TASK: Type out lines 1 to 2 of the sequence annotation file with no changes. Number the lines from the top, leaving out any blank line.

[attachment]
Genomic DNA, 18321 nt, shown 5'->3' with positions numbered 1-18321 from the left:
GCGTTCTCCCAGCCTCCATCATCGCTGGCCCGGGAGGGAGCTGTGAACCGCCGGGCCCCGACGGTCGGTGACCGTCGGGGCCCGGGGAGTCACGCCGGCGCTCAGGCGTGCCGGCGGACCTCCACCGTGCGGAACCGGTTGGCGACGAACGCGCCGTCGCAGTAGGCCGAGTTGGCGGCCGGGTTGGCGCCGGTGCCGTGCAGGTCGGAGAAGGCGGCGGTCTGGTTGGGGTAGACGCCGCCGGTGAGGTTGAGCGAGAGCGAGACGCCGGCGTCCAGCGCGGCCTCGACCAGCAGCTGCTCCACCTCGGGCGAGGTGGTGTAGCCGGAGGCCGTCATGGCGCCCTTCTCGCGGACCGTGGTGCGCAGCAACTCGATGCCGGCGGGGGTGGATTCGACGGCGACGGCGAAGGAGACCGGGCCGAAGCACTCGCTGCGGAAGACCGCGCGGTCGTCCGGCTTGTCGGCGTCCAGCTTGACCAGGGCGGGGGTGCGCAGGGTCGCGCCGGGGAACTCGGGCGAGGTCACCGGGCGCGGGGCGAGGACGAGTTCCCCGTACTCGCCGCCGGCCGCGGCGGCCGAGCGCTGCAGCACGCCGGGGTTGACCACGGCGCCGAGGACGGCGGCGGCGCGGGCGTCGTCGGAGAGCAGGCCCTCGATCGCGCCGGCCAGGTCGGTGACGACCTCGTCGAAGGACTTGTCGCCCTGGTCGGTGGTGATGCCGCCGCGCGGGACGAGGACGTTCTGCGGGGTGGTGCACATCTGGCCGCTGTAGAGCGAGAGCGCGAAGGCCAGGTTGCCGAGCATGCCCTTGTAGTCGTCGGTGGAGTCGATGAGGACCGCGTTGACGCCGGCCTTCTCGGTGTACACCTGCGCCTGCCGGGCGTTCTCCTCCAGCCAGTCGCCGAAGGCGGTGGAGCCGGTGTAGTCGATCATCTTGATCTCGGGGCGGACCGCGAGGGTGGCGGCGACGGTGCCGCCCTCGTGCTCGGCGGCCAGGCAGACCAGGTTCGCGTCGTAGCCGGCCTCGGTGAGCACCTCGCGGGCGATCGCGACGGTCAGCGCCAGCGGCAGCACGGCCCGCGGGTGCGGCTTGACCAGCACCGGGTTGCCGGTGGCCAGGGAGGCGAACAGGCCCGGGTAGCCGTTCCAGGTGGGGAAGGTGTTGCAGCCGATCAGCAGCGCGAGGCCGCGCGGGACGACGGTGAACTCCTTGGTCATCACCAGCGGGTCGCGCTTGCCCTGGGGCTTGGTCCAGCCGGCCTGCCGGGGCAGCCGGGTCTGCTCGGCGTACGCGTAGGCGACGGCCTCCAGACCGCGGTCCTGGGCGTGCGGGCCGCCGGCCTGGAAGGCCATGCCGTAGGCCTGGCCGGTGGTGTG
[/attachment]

Genomic DNA, 18321 nt, shown 5'->3' with positions numbered 1-18321 from the left:
GCGTTCTCCCAGCCTCCATCATCGCTGGCCCGGGAGGGAGCTGTGAACCGCCGGGCCCCGACGGTCGGTGACCGTCGGGGCCCGGGGAGTCACGCCGGCGCTCAGGCGTGCCGGCGGACCTCCACCGTGCGGAACCGGTTGGCGACGAACGCGCCGTCGCAGTAGGCCGAGTTGGCGGCCGGGTTGGCGCCGGTGCCGTGCAGGTCGGAGAAGGCGGCGGTCTGGTTGGGGTAGACGCCGCCGGTGAGGTTGAGCGAGAGCGAGACGCCGGCGTCCAGCGCGGCCTCGACCAGCAGCTGCTCCACCTCGGGCGAGGTGGTGTAGCCGGAGGCCGTCATGGCGCCCTTCTCGCGGACCGTGGTGCGCAGCAACTCGATGCCGGCGGGGGTGGATTCGACGGCGACGGCGAAGGAGACCGGGCCGAAGCACTCGCTGCGGAAGACCGCGCGGTCGTCCGGCTTGTCGGCGTCCAGCTTGACCAGGGCGGGGGTGCGCAGGGTCGCGCCGGGGAACTCGGGCGAGGTCACCGGGCGCGGGGCGAGGACGAGTTCCCCGTACTCGCCGCCGGCCGCGGCGGCCGAGCGCTGCAGCACGCCGGGGTTGACCACGGCGCCGAGGACGGCGGCGGCGCGGGCGTCGTCGGAGAGCAGGCCCTCGATCGCGCCGGCCAGGTCGGTGACGACCTCGTCGAAGGACTTGTCGCCCTGGTCGGTGGTGATGCCGCCGCGCGGGACGAGGACGTTCTGCGGGGTGGTGCACATCTGGCCGCTGTAGAGCGAGAGCGCGAAGGCCAGGTTGCCGAGCATGCCCTTGTAGTCGTCGGTGGAGTCGATGAGGACCGCGTTGACGCCGGCCTTCTCGGTGTACACCTGCGCCTGCCGGGCGTTCTCCTCCAGCCAGTCGCCGAAGGCGGTGGAGCCGGTGTAGTCGATCATCTTGATCTCGGGGCGGACCGCGAGGGTGGCGGCGACGGTGCCGCCCTCGTGCTCGGCGGCCAGGCAGACCAGGTTCGCGTCGTAGCCGGCCTCGGTGAGCACCTCGCGGGCGATCGCGACGGTCAGCGCCAGCGGCAGCACGGCCCGCGGGTGCGGCTTGACCAGCACCGGGTTGCCGGTGGCCAGGGAGGCGAACAGGCCCGGGTAGCCGTTCCAGGTGGGGAAGGTGTTGCAGCCGATCAGCAGCGCGAGGCCGCGCGGGACGACGGTGAACTCCTTGGTCATCACCAGCGGGTCGCGCTTGCCCTGGGGCTTGGTCCAGCCGGCCTGCCGGGGCAGCCGGGTCTGCTCGGCGTACGCGTAGGCGACGGCCTCCAGACCGCGGTCCTGGGCGTGCGGGCCGCCGGCCTGGAAGGCCATGCCGTAGGCCTGGCCGGTGGTGTG